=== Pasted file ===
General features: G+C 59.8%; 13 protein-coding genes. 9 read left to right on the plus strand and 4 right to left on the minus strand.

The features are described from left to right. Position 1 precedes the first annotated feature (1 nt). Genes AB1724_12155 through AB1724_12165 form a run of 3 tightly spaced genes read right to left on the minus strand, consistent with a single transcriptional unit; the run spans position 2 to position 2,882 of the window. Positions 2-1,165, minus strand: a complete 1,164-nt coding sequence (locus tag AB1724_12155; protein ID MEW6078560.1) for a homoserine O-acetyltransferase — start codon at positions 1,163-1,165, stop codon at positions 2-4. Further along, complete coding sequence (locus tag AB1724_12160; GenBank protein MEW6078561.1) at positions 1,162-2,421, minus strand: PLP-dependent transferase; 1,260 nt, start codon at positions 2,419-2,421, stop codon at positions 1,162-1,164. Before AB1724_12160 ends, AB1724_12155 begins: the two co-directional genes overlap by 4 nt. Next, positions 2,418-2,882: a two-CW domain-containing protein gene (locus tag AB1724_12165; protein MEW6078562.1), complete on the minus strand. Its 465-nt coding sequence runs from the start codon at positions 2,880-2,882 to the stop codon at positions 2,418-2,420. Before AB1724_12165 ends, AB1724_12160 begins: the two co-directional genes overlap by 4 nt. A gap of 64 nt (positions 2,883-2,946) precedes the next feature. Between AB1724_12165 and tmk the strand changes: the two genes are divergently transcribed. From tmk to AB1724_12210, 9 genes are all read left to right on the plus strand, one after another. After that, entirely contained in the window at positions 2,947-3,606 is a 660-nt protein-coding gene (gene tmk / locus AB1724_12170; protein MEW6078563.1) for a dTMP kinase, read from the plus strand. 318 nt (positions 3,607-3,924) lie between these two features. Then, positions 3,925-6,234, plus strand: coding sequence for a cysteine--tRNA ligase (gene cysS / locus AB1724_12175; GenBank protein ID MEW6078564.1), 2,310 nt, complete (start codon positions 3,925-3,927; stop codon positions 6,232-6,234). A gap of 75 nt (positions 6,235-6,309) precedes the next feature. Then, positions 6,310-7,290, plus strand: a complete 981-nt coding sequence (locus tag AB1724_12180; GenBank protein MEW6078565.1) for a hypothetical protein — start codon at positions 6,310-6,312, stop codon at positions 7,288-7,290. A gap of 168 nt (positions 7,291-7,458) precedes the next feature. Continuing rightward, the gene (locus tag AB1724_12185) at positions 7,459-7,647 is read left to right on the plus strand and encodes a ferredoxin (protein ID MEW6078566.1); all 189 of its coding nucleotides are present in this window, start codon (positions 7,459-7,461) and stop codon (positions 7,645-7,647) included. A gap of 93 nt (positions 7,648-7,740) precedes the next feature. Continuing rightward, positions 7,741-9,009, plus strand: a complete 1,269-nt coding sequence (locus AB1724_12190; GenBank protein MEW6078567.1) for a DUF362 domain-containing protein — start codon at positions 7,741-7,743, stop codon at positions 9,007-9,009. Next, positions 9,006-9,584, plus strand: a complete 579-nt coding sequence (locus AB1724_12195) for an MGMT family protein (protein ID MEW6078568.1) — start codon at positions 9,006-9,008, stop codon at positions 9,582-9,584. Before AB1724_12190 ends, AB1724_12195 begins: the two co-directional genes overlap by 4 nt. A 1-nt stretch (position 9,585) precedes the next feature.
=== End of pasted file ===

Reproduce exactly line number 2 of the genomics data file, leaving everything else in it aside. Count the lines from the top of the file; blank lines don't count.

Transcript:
The features are described from left to right. Position 1 precedes the first annotated feature (1 nt). Genes AB1724_12155 through AB1724_12165 form a run of 3 tightly spaced genes read right to left on the minus strand, consistent with a single transcriptional unit; the run spans position 2 to position 2,882 of the window. Positions 2-1,165, minus strand: a complete 1,164-nt coding sequence (locus tag AB1724_12155; protein ID MEW6078560.1) for a homoserine O-acetyltransferase — start codon at positions 1,163-1,165, stop codon at positions 2-4. Further along, complete coding sequence (locus tag AB1724_12160; GenBank protein MEW6078561.1) at positions 1,162-2,421, minus strand: PLP-dependent transferase; 1,260 nt, start codon at positions 2,419-2,421, stop codon at positions 1,162-1,164. Before AB1724_12160 ends, AB1724_12155 begins: the two co-directional genes overlap by 4 nt. Next, positions 2,418-2,882: a two-CW domain-containing protein gene (locus tag AB1724_12165; protein MEW6078562.1), complete on the minus strand. Its 465-nt coding sequence runs from the start codon at positions 2,880-2,882 to the stop codon at positions 2,418-2,420. Before AB1724_12165 ends, AB1724_12160 begins: the two co-directional genes overlap by 4 nt. A gap of 64 nt (positions 2,883-2,946) precedes the next feature. Between AB1724_12165 and tmk the strand changes: the two genes are divergently transcribed. From tmk to AB1724_12210, 9 genes are all read left to right on the plus strand, one after another. After that, entirely contained in the window at positions 2,947-3,606 is a 660-nt protein-coding gene (gene tmk / locus AB1724_12170; protein MEW6078563.1) for a dTMP kinase, read from the plus strand. 318 nt (positions 3,607-3,924) lie between these two features. Then, positions 3,925-6,234, plus strand: coding sequence for a cysteine--tRNA ligase (gene cysS / locus AB1724_12175; GenBank protein ID MEW6078564.1), 2,310 nt, complete (start codon positions 3,925-3,927; stop codon positions 6,232-6,234). A gap of 75 nt (positions 6,235-6,309) precedes the next feature. Then, positions 6,310-7,290, plus strand: a complete 981-nt coding sequence (locus tag AB1724_12180; GenBank protein MEW6078565.1) for a hypothetical protein — start codon at positions 6,310-6,312, stop codon at positions 7,288-7,290. A gap of 168 nt (positions 7,291-7,458) precedes the next feature. Continuing rightward, the gene (locus tag AB1724_12185) at positions 7,459-7,647 is read left to right on the plus strand and encodes a ferredoxin (protein ID MEW6078566.1); all 189 of its coding nucleotides are present in this window, start codon (positions 7,459-7,461) and stop codon (positions 7,645-7,647) included. A gap of 93 nt (positions 7,648-7,740) precedes the next feature. Continuing rightward, positions 7,741-9,009, plus strand: a complete 1,269-nt coding sequence (locus AB1724_12190; GenBank protein MEW6078567.1) for a DUF362 domain-containing protein — start codon at positions 7,741-7,743, stop codon at positions 9,007-9,009. Next, positions 9,006-9,584, plus strand: a complete 579-nt coding sequence (locus AB1724_12195) for an MGMT family protein (protein ID MEW6078568.1) — start codon at positions 9,006-9,008, stop codon at positions 9,582-9,584. Before AB1724_12190 ends, AB1724_12195 begins: the two co-directional genes overlap by 4 nt. A 1-nt stretch (position 9,585) precedes the next feature.